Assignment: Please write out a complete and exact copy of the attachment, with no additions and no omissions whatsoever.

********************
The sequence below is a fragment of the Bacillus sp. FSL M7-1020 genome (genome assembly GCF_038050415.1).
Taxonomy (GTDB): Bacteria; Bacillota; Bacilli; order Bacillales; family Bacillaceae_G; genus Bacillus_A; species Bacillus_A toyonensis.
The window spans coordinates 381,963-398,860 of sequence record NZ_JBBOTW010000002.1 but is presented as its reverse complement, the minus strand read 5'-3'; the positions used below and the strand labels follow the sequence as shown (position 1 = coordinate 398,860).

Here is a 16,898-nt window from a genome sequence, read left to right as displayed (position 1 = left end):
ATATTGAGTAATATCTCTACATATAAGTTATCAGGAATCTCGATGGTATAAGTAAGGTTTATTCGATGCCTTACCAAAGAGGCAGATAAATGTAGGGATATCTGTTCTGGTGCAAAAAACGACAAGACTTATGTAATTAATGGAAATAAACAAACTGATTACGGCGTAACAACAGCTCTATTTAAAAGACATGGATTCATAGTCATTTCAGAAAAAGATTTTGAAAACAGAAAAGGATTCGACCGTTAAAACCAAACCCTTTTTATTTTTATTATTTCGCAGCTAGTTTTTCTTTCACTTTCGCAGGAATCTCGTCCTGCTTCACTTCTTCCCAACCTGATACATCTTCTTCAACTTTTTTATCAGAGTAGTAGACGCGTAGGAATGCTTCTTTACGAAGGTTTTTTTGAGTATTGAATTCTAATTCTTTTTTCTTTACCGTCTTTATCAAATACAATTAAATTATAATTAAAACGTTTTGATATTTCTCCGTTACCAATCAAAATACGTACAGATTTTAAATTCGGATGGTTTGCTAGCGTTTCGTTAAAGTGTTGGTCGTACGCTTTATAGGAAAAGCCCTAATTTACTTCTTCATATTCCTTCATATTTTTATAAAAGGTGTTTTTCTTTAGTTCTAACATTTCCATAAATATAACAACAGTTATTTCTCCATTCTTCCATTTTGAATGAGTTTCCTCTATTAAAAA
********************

The sequence below is a fragment of the Bacillus sp. FSL M7-1020 genome (genome assembly GCF_038050415.1).
Taxonomy (GTDB): Bacteria; Bacillota; Bacilli; order Bacillales; family Bacillaceae_G; genus Bacillus_A; species Bacillus_A toyonensis.
The window spans coordinates 381,963-398,860 of sequence record NZ_JBBOTW010000002.1 but is presented as its reverse complement, the minus strand read 5'-3'; the positions used below and the strand labels follow the sequence as shown (position 1 = coordinate 398,860).

Here is a 16,898-nt window from a genome sequence, read left to right as displayed (position 1 = left end):
ATATTGAGTAATATCTCTACATATAAGTTATCAGGAATCTCGATGGTATAAGTAAGGTTTATTCGATGCCTTACCAAAGAGGCAGATAAATGTAGGGATATCTGTTCTGGTGCAAAAAACGACAAGACTTATGTAATTAATGGAAATAAACAAACTGATTACGGCGTAACAACAGCTCTATTTAAAAGACATGGATTCATAGTCATTTCAGAAAAAGATTTTGAAAACAGAAAAGGATTCGACCGTTAAAACCAAACCCTTTTTATTTTTATTATTTCGCAGCTAGTTTTTCTTTCACTTTCGCAGGAATCTCGTCCTGCTTCACTTCTTCCCAACCTGATACATCTTCTTCAACTTTTTTATCAGAGTAGTAGACGCGTAGGAATGCTTCTTTACGAAGGTTTTTTTGAGTATTGAATTCTAATTCTTTTTTCTTTACCGTCTTTATCAAATACAATTAAATTATAATTAAAACGTTTTGATATTTCTCCGTTACCAATCAAAATACGTACAGATTTTAAATTCGGATGGTTTGCTAGCGTTTCGTTAAAGTGTTGGTCGTACGCTTTATAGGAAAAGCCCTAATTTACTTCTTCATATTCCTTCATATTTTTATAAAAGGTGTTTTTCTTTAGTTCTAACATTTCCATAAATATAACAACAGTTATTTCTCCATTCTTCCATTTTGAATGAGTTTCCTCTATTAAAAA